Originally published at The Feminist Wire
During the 2012 presidential election, there was much conversation among journalists, bloggers, and activists about the innovative ways students were using social media to mobilize for candidates supporting LGBT rights and other progressive issues. But, LGBT students—particularly LGBT students of color—were not only using these platforms to fight for legislative changes. They were also using the digital world to engaged in forms of embodied activism. Through tumblr, YouTube, Instagram, Facebook, and Pinterest, college-age folks highlighted the diverse ways they use clothing to (re)define and (re)articulate what it means to be a self-identified queer person of color on their campuses and in other social spaces where their dressed bodies are read as non-normative. Students use the word “queer” in some instances to define their sexual orientation but also to describe how they consciously disrupt gender norms or to reflect their eclectic tastes in fashion, food, and music…or as a combination of all of the above. Clothing in particular is a conversation piece. It communicates a message that is then (mis)interpreted by onlookers. I’ve been analyzing these lively public conversations about dress and identity politics on my campus.
Many students at the University of Massachusetts Amherst are actively engaged in conversations on the politics of adornment for queer students. For example, the day after the November presidential election, the UMass Daily Collegianran an article critiquing the mainstream fashion industry’s use of the term “lesbian chic” as a means to sell clothing to a growing queer market. That same month, one of my students asked me to meet with a group of student activists to discuss issues of dress politics for marginalized groups on campus. I realized the importance of using my classroom as a space where students could discuss campus dynamics and the social implications of their clothing choices.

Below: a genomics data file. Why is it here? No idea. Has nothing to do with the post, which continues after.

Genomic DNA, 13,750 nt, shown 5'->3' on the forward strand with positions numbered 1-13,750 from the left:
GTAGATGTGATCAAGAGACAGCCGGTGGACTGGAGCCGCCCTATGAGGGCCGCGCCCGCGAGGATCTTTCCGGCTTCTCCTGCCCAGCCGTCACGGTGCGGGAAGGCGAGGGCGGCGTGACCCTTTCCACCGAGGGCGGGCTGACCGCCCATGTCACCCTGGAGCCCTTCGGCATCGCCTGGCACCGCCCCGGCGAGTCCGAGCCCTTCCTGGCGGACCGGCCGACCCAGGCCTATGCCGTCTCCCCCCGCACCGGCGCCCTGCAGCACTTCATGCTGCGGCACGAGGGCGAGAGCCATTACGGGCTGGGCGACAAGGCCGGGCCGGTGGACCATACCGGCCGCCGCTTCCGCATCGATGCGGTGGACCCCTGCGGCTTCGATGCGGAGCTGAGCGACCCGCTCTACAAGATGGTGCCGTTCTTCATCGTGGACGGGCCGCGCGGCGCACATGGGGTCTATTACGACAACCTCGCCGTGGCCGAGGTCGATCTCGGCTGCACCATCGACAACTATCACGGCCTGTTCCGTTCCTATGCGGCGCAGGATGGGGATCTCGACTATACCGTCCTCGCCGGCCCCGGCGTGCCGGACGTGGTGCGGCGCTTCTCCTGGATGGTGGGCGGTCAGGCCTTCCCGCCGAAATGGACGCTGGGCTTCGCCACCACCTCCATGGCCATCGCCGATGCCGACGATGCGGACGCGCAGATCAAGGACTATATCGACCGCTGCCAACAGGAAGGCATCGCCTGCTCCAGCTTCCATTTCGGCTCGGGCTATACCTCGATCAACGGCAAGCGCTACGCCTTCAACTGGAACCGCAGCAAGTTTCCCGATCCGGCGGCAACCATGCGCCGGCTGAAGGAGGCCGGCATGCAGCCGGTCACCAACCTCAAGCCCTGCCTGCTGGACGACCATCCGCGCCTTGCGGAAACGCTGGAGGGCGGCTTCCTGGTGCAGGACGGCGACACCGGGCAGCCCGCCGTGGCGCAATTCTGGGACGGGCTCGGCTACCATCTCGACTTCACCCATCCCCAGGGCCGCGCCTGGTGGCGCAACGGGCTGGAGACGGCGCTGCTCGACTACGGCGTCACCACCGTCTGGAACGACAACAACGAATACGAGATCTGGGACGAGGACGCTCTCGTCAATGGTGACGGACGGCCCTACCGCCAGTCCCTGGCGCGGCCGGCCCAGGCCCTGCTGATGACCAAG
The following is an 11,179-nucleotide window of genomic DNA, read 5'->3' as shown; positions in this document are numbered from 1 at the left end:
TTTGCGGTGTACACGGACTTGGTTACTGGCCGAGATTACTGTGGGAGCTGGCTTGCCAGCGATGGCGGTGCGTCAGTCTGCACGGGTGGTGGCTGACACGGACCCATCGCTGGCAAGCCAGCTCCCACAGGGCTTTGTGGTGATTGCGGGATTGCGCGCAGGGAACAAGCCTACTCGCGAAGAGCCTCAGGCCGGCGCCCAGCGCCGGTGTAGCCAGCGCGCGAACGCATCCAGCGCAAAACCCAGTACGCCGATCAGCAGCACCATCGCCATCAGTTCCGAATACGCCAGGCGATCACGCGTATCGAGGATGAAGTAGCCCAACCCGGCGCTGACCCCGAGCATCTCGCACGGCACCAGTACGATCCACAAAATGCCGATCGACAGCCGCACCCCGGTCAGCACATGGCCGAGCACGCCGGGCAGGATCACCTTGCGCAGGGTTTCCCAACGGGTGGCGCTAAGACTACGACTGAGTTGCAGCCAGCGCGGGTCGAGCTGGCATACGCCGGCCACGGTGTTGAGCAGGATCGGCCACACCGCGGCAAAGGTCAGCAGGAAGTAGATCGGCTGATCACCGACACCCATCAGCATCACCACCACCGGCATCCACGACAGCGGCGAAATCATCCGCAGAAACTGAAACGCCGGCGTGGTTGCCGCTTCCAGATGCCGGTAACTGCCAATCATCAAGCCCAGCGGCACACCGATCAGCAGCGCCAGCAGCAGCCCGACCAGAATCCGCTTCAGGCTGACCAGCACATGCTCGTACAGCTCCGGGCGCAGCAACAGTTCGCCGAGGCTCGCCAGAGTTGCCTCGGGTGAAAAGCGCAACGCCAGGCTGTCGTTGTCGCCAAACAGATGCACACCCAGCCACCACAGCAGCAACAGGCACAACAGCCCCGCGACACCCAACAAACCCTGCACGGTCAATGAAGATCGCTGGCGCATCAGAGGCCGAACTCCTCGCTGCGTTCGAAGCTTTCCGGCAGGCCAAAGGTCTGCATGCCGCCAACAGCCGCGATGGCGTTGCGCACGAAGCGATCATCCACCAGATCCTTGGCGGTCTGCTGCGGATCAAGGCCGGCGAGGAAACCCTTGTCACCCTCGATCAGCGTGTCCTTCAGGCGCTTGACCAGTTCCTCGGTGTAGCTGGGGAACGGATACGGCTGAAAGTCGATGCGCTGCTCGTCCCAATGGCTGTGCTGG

That semester, I was teaching a new course called Feminisms and Fashion, which attracted students from four of the Five College schools. In class, we reflected on constructions of queerness and the political potential of fashion. During one of our class meetings, I wrote the names of the Five College institutions on the board: Amherst College, Hampshire College, Mt. Holyoke College, Smith College, and UMass Amherst. I asked the students to describe the style of dress that characterizes the students at each school. They earnestly debated with each other about the stereotypical sartorial styling at each institution. Here were their conclusions:
Amherst College—rich, preppy look: Ralph Lauren, khakis, and boat shoes
Hampshire College—hippie, crunchy granola
Mt. Holyoke—rich, preppy, equestrian look, similar to Amherst College
Smith College—rich but rebellious, non-conforming, queer aesthetic
UMass—hodgepodge of the other colleges’ styles, depending on what area of campus you’re in
The students acknowledged that their conclusions were generalizations. However, they also realized their dressed bodies produce social meaning and that terms such as “preppy,” “hippie,” and “queer” are informed by social constructions of race, class, and gender. This helped them understand why the clothing of queer folks of color is often read as deviant or socially non-conforming, even when the wearer is dressed similarly to their non-QPOC peers.
Often, we professors have great discussions in our classes or we receive brilliant student work, but unfortunately those experiences remain within the walls of the institution. I want my students to use the analytical tools they learn in my classes to produce thoughtful social/digital media content that allows them to add their voices to the (inter)national debates about identity and the possibilities and limitations of embodied activism. The students in my Fashion course had to produce feminist multimedia projects (ie: blogs, videos, look books, etc.) that contained original content. A third of the projects focused on the topic of “queer fashion” on college campuses. One student, Juliana, conducted ten interviews with queer-identifying students in Massachusetts and her home state of Florida to show the range in definitions of queer and the variations in personal style among queer students. She photographed her own fashion shoots featuring the student models she interviewed. Juliana posted her content on her blogQueer Eyes Queer Words.